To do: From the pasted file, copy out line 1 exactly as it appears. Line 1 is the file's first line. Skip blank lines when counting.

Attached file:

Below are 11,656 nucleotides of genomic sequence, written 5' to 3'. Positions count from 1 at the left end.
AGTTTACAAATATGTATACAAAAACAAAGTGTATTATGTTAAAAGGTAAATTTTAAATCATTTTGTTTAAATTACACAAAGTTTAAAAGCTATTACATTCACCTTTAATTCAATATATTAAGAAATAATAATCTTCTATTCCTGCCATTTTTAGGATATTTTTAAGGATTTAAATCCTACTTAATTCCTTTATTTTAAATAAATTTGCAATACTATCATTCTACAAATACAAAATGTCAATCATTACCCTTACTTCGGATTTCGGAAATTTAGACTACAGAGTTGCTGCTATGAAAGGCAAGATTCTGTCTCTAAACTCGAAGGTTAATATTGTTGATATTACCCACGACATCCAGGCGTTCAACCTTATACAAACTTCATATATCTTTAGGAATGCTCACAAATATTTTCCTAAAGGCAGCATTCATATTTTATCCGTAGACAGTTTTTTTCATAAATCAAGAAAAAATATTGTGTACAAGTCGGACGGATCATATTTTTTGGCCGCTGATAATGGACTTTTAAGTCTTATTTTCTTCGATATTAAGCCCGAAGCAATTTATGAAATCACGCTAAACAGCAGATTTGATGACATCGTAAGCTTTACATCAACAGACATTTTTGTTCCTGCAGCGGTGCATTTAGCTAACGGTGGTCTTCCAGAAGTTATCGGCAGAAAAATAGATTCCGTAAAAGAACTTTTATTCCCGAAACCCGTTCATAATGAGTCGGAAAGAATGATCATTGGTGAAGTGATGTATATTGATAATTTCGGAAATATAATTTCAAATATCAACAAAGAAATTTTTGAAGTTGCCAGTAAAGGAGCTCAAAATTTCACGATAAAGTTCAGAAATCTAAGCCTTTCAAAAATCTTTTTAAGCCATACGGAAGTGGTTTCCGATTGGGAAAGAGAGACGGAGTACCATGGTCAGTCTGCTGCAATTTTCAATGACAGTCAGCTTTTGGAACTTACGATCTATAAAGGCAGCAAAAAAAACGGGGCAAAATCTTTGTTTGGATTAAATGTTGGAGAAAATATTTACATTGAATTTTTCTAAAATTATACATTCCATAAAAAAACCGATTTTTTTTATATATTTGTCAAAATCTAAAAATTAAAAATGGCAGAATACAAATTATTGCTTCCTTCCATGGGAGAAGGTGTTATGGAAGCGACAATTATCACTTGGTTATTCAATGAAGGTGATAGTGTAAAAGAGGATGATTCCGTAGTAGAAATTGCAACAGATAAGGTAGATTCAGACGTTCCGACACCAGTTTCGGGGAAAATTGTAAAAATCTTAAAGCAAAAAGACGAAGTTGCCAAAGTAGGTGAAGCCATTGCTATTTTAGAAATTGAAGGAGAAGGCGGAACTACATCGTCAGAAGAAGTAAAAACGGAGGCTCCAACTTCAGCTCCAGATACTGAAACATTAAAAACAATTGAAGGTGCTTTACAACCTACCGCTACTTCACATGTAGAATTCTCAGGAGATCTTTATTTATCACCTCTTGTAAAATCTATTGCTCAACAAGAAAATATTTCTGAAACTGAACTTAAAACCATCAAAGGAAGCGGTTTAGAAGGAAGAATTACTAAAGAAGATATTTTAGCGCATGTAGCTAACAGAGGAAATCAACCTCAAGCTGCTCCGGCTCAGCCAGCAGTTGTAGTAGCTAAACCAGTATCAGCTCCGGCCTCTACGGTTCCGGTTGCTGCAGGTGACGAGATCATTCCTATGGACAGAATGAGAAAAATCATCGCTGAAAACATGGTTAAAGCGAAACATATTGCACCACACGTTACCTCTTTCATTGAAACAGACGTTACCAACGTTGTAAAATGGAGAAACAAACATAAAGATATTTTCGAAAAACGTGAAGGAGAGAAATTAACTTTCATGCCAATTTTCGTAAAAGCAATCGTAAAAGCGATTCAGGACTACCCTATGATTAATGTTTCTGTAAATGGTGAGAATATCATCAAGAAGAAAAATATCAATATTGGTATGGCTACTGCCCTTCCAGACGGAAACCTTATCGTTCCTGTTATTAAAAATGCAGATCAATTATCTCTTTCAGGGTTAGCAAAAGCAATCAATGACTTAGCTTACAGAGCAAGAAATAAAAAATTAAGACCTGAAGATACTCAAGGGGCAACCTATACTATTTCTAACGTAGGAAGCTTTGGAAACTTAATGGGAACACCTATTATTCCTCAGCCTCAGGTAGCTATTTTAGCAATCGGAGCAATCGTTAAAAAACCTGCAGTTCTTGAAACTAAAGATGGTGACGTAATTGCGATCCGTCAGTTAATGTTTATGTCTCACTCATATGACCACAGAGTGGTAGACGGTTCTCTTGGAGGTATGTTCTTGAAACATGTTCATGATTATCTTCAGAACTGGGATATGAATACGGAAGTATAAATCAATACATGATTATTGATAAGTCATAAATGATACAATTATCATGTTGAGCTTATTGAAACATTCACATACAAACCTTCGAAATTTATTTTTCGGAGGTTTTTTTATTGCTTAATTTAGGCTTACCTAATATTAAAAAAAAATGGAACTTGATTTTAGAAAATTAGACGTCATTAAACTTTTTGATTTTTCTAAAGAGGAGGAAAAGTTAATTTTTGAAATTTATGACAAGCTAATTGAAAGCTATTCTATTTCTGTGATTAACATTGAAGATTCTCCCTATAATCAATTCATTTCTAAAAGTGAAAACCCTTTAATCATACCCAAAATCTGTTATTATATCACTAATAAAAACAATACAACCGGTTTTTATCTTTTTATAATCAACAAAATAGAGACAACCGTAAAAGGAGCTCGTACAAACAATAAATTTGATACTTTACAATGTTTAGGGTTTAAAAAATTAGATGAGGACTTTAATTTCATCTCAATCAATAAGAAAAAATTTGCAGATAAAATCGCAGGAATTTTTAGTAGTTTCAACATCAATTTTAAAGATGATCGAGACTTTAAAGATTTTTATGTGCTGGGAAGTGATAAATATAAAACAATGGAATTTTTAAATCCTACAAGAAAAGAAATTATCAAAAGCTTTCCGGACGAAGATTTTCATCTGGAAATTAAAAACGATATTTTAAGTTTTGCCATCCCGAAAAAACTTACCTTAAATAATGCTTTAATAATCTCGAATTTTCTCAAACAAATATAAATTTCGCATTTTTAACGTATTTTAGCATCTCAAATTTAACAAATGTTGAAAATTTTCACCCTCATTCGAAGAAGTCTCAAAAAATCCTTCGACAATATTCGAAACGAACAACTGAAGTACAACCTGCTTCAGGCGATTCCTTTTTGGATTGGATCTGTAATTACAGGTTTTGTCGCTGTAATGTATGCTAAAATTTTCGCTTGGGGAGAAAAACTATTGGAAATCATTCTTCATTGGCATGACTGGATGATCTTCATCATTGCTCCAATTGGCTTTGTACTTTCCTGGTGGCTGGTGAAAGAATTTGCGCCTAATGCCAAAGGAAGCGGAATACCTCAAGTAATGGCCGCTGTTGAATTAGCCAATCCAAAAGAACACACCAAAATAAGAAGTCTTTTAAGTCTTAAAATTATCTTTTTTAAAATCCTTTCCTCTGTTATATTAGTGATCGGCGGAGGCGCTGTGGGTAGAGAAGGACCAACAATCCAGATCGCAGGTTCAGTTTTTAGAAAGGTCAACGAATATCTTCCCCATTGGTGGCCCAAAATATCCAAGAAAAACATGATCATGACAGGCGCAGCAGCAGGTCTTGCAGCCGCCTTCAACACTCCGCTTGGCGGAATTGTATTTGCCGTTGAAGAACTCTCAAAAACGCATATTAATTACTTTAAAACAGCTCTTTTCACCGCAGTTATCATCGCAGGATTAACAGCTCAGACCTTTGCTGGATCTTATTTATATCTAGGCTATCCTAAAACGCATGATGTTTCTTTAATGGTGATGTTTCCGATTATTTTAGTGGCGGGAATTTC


Below are 11,656 nucleotides of genomic sequence, written 5' to 3'. Positions count from 1 at the left end.